Tuesday, December 7, 2010

Iran Joint Russia Technology Produce Abadil UAV and Yakovlev Pchela UAV

Abdail UAV

Iran’s UAV programs also are difficult to verify, with at least half a dozen companies said to have developed nearly a dozen vehicles, most reported to be short-range reconnaissance and surveillance models. Some experts in Israel, which has dealt with Iranian UAVs used by Hezbollah, dismiss their vehicles as copies of outdated Italian, South African, and Chinese models.

However, given the secrecy of the Islamic giant’s internal affairs and the scientific success it claims to be having in other aerospace efforts, such as rockets and space launch vehicles it would be unwise to dismiss Iran’s UAV programs out of hand. The most prolific of the state-owned firms, in terms of systems that are known or believed to be under development or in production, is Qods Aeronautics Industries. It has been credited with multiple variants of the Mohajer (Dorna and Hodhod), Tallash (Endeavor and Hadaf), and Saeqeh UAVs. Another is HESA, which also produces the Russian Antonov An-140 airliner under license. It is believed to have developed several variants of the Abadil UAV.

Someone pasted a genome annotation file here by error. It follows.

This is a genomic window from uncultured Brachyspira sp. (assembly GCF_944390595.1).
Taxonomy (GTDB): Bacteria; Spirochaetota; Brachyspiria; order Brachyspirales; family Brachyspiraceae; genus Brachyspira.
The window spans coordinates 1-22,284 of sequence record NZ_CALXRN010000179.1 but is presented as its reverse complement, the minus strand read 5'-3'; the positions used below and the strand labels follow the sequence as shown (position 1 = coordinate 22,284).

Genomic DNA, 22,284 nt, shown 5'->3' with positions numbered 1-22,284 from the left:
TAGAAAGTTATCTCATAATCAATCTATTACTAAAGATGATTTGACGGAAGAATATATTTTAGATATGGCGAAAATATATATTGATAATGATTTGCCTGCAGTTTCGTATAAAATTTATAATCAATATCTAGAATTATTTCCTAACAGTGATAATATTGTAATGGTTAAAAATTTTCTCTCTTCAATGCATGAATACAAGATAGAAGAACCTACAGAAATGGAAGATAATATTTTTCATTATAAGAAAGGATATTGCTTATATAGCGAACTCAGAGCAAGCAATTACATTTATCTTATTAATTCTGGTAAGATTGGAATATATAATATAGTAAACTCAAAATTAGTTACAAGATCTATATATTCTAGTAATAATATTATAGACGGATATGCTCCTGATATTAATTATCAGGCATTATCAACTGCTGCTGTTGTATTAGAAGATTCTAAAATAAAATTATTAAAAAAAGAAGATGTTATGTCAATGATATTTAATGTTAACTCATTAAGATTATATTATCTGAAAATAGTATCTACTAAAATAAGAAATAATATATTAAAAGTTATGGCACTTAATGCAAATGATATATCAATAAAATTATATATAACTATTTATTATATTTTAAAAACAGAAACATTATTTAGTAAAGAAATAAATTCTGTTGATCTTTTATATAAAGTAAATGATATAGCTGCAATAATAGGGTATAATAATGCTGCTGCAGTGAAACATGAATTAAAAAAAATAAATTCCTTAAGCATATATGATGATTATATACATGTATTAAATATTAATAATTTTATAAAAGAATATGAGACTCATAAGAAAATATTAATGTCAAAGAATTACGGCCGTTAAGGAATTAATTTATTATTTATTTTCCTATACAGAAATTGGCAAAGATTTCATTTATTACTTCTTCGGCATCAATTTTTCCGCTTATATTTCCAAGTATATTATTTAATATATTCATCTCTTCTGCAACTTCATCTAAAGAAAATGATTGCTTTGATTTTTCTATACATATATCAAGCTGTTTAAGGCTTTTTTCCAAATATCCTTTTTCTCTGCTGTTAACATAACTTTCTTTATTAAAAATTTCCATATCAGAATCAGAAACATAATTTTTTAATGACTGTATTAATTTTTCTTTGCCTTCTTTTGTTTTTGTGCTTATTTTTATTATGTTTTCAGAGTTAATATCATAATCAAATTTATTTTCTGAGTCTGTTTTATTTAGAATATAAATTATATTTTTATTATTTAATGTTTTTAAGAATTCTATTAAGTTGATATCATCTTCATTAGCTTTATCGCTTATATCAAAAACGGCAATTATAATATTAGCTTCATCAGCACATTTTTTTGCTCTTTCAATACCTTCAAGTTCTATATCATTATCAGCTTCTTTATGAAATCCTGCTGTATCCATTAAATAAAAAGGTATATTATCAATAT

In 2007, Iranian officials, who have made numerous claims about the country’s UAV expertise and reconnaissance flights over U.S. ships in the Persian Gulf, announced development of a stealth vehicle with a 700-km range, but little other information is available.

Russia Yakovlev Pchela UAV

With the rebuilding of Russia’s military forces in recent years, UAV programs and manufacturers have proliferated. These have included efforts in the Predator class as well as development of massive aircraft along the lines of Global Hawk. A number of familiar names have joined the unmanned ranks, including Kamov, Sukhoi (responsible for Russia’s largest UAVs), and Yakovlev.
Russia’s most recent UAV deployments were during its 2008 invasion of Georgia, where both sides fielded unmanned systems and accused each other of using them to trigger combat engagements. While looking to bolster its own military capabilities in an area where it has long trailed its Western European neighbors and the U.S. and cognizant of China’s UAV efforts—Russia also sees UAVs as a potentially lucrative export market, with a primary customer in India


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